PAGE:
I was thinking each board would be around 10 ft long and around 30 inches wide ( might be too big....).
My question to the group is: has anyone hauled their SUP boards around on a TI , I have seen guys hauling their surfboards, but don't recall ever seeing anyone hauling a sup board around.
They might be too big for a TI and act as kites flipping the boat potentially (my biggest concern).
Of course I will build them strong enough to support people sitting on them.
Currently we have an inflatable dingy ( a 4 person Sevlor inflatable boat that we tow behind the TI to haul equipment and coolers). We throw our two inflatable kayaks into the dingy or stuff them in the hull if nobody is riding on them.
Any ideas or suggestions, I've never been on a SUP so I would need to learn a lot before proceeding.
I have no issues with buying the foam and sculpting my own, then finish out with gelcoat/glass (I'm pretty handy with that kind of stuff). I am kind of estimating the boards to be around 25lbs ea.
My budget will be about $300 ( just materials, not including paddles, leashes, etc)

Forget it. Yes or no. (Too crazy)

Bob

Since Hobie already makes SUP boards, something like SUP/ surfboard racks that mount on the TI might be a good entry for Hobie to enter into the HAKA arena. Just thinking out ahead ( I tend to think outside the box). Making th TI even more versatile and attractive to young families ( or people like me who refuse to grow up)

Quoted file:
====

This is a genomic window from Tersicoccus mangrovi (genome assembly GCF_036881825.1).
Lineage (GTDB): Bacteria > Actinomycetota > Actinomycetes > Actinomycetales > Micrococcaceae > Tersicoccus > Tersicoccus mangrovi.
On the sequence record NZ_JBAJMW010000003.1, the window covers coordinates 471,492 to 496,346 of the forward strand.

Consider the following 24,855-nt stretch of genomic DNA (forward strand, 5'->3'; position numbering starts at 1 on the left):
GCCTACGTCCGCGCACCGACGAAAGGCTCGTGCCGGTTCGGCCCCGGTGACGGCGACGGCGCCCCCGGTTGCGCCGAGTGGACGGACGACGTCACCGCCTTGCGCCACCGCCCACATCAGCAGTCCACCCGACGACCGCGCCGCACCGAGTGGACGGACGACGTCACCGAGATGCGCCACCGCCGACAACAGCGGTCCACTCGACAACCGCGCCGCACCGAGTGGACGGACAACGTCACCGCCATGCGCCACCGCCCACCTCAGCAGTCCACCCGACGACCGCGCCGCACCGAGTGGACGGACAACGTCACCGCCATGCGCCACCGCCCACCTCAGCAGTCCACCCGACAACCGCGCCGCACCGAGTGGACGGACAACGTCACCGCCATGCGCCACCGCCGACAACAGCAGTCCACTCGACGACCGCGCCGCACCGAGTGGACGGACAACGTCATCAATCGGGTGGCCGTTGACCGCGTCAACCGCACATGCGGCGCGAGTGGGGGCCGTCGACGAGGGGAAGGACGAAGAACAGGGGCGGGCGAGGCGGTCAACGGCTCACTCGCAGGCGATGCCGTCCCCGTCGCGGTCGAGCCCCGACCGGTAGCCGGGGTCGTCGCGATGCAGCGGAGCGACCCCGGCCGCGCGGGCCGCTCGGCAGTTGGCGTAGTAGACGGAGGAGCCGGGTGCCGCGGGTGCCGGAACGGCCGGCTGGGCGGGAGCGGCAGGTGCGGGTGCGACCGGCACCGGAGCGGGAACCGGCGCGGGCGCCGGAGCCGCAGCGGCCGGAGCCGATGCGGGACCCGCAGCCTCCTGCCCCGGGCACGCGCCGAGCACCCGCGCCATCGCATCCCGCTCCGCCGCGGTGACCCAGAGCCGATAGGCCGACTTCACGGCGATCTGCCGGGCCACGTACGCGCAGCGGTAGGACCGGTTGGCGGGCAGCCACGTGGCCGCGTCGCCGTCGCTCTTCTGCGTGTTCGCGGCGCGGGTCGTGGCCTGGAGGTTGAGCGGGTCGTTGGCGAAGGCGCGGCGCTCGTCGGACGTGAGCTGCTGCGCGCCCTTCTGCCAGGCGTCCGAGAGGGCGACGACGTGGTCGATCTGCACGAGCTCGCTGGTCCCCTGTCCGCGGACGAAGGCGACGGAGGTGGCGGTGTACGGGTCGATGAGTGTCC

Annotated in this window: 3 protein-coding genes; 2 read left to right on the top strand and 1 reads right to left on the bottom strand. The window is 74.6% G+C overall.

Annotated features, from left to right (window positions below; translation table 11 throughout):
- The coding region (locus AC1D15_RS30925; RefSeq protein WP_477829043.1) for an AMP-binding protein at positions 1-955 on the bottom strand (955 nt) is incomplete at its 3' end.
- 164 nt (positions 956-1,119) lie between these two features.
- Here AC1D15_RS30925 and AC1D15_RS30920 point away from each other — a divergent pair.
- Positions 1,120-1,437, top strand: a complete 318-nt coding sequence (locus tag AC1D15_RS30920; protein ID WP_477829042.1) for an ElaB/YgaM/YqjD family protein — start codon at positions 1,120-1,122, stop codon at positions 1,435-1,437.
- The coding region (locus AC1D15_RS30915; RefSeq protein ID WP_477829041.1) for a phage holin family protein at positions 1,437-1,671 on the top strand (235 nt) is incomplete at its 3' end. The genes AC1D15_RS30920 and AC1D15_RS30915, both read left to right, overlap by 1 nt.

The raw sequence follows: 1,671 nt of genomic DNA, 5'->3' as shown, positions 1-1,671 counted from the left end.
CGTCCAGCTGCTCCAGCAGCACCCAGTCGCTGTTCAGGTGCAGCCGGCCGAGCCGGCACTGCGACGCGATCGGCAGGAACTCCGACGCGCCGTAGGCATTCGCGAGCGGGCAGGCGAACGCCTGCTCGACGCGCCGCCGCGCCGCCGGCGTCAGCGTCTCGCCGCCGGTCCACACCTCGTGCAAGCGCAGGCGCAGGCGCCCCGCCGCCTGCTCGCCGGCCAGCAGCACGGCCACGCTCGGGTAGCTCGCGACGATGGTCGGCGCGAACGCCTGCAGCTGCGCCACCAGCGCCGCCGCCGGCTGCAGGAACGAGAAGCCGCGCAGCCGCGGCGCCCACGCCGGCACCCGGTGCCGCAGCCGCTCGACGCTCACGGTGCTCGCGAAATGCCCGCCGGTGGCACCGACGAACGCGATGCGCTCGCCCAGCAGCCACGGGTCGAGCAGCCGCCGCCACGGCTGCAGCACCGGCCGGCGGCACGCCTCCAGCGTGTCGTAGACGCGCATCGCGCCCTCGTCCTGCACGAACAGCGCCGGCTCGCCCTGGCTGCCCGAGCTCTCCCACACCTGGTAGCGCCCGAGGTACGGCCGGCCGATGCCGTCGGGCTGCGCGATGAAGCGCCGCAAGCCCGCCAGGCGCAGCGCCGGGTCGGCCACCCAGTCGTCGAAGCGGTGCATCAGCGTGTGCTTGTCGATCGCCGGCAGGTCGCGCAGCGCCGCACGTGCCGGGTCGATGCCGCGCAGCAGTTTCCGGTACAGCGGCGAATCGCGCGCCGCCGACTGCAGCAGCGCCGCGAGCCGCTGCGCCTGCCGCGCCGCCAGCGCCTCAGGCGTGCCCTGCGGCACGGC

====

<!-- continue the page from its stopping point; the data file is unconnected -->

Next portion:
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PostPosted: Fri Jun 20, 2014 9:45 am 
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Fusion Bob, If you make them a little bit longer than 10' you could figure a way to angle mount them like the duel haka on the TI3 for both front and rear seat use. Being able to sit out on them and slide to reach from the rear well all the way to the front hatch and easily switch seating is amazingly versatile! Being able to re enter the boat from the water at an ama at water level is much easier for those with weaker arms after swimming. And getting on the boat when standing in shallow water by just sitting down on a haka and swiveling your feet to the hull is much more graceful than getting intimate with the steering knob assy! :o

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PostPosted: Fri Jun 20, 2014 10:30 am 
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KayakBob:
I was already thinking about using a nylon strapdown (using 1" nylon strapping) as the method to hold the boards down to the aka bars with some kind of shaped nest for them to sit on, then strapped down tight). This way I could mount them cantilever style and be able to hike out in the rear area (near the back seat). Of course the boards will need to be strong enough to support sitting in the cantilever (way back position un-supported, might be a design challenge though)
I'll have to measure up some concepts. I'm thinking it would be a fun project, always wanted to try SUP anyway, cool way to combine hobbies.
Bob